Overview of the Truth Ideal


The Truth Module helps students develop understanding and appreciation of the complexities involved in figuring out issues of truth. Issues of truth come up constantly day to day--rumors in personal life, politician's statements, scientific controversies, news reports, and many more. They also come up constantly in the subject areas: How can we prove this mathematical idea? How do we know this "fact" from history? How sure can we be of this scientific theory or historical or literary interpretation? Seeking truth is one of the fundamental threads in human thought and human affairs.

Specifically, the Truth Module aims to:

  • Increase students' awareness of the many issues of truth and evidence that come up both in academic studies and in everyday life.
  • Create a commitment to a habit of being thoughtful about such issues.
  • Teach students how to navigate through situations of confusion, doubt and conflict regarding truth.
  • Engage students in reflection and communication that fosters different thinking skills helpful for sorting out matters of truth and evidence.
  • Develop students' sensitivity to issues of truth so that they recognize them even in situations that don't feel highly charged.


As in all the modules, the module for truth makes extensive use of thinking routines rich in the kinds of thinking that serve questions of truth. Recall that thinking routines do not need to be taught in advance; you can simply begin to use them in the context of content learning. Also, many routines apply to more than one ideal. For more about routines in general, see the routines section.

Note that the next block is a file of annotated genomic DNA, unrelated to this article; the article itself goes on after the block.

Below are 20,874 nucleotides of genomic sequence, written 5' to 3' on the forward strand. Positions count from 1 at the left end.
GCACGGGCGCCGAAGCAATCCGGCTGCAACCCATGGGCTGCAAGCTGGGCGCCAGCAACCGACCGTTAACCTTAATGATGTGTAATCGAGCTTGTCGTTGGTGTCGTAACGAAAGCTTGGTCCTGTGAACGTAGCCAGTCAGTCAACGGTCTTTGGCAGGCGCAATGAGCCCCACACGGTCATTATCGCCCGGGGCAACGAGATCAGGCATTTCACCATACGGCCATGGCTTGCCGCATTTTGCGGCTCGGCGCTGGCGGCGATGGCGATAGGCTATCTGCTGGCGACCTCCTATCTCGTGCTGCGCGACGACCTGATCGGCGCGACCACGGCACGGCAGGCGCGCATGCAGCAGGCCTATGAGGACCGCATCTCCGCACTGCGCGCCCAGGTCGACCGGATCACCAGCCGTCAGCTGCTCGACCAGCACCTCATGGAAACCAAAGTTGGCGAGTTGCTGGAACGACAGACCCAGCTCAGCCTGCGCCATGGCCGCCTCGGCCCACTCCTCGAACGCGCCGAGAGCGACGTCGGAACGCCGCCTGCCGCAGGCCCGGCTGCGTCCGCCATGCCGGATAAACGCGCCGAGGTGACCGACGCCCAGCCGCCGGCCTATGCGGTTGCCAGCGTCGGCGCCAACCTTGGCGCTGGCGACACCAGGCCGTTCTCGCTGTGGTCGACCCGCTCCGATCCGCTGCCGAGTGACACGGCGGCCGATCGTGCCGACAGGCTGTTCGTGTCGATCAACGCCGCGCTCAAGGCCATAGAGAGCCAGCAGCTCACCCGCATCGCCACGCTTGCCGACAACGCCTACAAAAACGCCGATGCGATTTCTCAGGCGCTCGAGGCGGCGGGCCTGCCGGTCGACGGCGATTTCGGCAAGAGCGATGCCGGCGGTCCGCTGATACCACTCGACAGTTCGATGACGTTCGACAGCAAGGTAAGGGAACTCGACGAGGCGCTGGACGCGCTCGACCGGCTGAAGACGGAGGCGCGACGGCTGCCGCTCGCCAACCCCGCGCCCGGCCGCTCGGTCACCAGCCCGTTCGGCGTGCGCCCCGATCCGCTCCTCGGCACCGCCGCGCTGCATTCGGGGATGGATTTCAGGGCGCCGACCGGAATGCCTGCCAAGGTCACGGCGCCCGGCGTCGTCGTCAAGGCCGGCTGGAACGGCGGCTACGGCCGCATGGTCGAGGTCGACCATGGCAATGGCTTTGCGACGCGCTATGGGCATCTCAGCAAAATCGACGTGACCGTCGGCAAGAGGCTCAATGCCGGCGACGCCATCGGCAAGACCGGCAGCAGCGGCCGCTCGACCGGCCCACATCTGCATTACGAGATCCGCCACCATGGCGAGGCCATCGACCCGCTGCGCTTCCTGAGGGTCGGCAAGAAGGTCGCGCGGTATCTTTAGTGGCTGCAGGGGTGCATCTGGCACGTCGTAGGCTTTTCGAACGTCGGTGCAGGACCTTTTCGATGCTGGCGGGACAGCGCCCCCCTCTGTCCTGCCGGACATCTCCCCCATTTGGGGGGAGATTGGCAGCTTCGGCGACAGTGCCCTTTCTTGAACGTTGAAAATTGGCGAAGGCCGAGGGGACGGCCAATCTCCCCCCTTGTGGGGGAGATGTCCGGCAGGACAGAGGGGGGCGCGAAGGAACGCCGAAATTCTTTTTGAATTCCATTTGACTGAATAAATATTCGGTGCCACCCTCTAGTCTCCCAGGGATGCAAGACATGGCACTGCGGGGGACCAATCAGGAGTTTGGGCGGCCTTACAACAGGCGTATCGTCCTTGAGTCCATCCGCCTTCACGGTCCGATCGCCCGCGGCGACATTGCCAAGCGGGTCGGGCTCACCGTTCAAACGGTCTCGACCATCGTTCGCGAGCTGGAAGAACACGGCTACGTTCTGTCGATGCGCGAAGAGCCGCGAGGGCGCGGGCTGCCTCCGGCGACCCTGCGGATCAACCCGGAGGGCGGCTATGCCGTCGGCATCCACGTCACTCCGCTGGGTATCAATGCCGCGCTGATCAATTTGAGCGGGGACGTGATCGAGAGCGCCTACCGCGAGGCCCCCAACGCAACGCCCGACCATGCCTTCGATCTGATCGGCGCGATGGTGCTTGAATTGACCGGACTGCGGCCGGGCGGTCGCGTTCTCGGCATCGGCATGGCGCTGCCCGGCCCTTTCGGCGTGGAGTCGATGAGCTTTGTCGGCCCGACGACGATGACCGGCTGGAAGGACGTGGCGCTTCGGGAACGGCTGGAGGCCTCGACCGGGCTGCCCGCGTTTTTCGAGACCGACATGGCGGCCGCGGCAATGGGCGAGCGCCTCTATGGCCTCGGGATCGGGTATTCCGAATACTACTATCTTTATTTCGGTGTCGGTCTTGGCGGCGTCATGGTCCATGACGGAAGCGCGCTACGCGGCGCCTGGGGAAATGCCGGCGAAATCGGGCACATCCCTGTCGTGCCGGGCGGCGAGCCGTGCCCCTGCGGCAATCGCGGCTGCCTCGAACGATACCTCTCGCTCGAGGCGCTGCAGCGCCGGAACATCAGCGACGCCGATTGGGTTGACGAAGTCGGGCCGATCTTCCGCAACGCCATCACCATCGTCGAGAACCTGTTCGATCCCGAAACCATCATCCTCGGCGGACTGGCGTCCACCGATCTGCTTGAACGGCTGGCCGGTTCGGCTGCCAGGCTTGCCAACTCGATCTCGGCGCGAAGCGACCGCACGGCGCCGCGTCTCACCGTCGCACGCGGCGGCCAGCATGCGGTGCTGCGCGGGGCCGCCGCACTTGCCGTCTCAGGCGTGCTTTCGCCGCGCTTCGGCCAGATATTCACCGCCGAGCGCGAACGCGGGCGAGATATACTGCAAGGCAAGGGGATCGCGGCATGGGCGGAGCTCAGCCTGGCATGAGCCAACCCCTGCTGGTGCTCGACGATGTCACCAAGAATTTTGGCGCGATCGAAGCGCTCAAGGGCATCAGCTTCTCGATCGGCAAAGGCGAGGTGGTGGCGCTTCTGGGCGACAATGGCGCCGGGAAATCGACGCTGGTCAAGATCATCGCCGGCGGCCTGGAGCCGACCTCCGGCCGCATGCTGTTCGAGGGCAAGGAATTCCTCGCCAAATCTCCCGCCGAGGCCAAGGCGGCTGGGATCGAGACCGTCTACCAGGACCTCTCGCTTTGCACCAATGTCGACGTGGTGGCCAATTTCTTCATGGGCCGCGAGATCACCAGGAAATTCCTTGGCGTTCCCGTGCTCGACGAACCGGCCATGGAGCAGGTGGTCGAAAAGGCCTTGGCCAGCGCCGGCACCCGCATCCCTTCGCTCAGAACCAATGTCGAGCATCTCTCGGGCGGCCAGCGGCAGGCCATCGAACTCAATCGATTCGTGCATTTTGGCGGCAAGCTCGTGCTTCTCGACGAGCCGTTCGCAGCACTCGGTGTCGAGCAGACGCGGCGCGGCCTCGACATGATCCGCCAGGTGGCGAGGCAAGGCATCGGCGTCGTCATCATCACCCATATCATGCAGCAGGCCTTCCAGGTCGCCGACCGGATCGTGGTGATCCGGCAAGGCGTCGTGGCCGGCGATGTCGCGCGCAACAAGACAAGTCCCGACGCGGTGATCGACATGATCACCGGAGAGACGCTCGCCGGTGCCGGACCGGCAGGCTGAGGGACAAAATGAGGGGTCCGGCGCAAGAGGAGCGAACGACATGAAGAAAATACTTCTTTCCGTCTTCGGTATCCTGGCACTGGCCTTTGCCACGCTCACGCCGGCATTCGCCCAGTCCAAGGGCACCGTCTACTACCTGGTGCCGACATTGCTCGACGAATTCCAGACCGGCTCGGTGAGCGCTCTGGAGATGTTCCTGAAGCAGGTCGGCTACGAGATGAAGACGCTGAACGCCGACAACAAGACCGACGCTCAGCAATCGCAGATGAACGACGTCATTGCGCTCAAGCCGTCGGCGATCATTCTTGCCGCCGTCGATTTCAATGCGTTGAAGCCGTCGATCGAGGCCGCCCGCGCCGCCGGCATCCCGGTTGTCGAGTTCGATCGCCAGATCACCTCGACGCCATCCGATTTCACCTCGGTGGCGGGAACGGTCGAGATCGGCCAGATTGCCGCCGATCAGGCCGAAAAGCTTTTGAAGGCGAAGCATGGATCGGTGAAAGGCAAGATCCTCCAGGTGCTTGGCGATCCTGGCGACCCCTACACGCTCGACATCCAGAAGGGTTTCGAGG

The 5 routines for this module are:

  • *Tug for Truth -- reasons pulling different ways, plus questions to investigate, a Truth Ideal version of the crosscutting Tug of War routine
  • *Claim, Support, Question -- clarify claim, give support, look at other side of case
  • *True for Who -- what different voices might say about the same issue, a Truth Ideal version of the Circle of Viewpoints
  • Spotting Hotspots -- look for issues of true and false, rate as to importance and uncertainty
  • Stop, Look, Listen -- be clear about a claim, identify likely sources, ask what the sources might tell you

* Consider starting with one of these routines

Each of these routines is explained in the truth routines section.

Other Activities

Because the Truth Module is an inquiry into students' thinking as much as it is an instructional program, the module includes several activities for probing students thinking. These are often done at the beginning of the module as a way of introducing the ideal . Other activities involve students in reflecting on what they have been learning and can be found in the working with the ideal section. Finally, wrap up and post-measures of students' thinking are included in the looking at students' conceptual development section.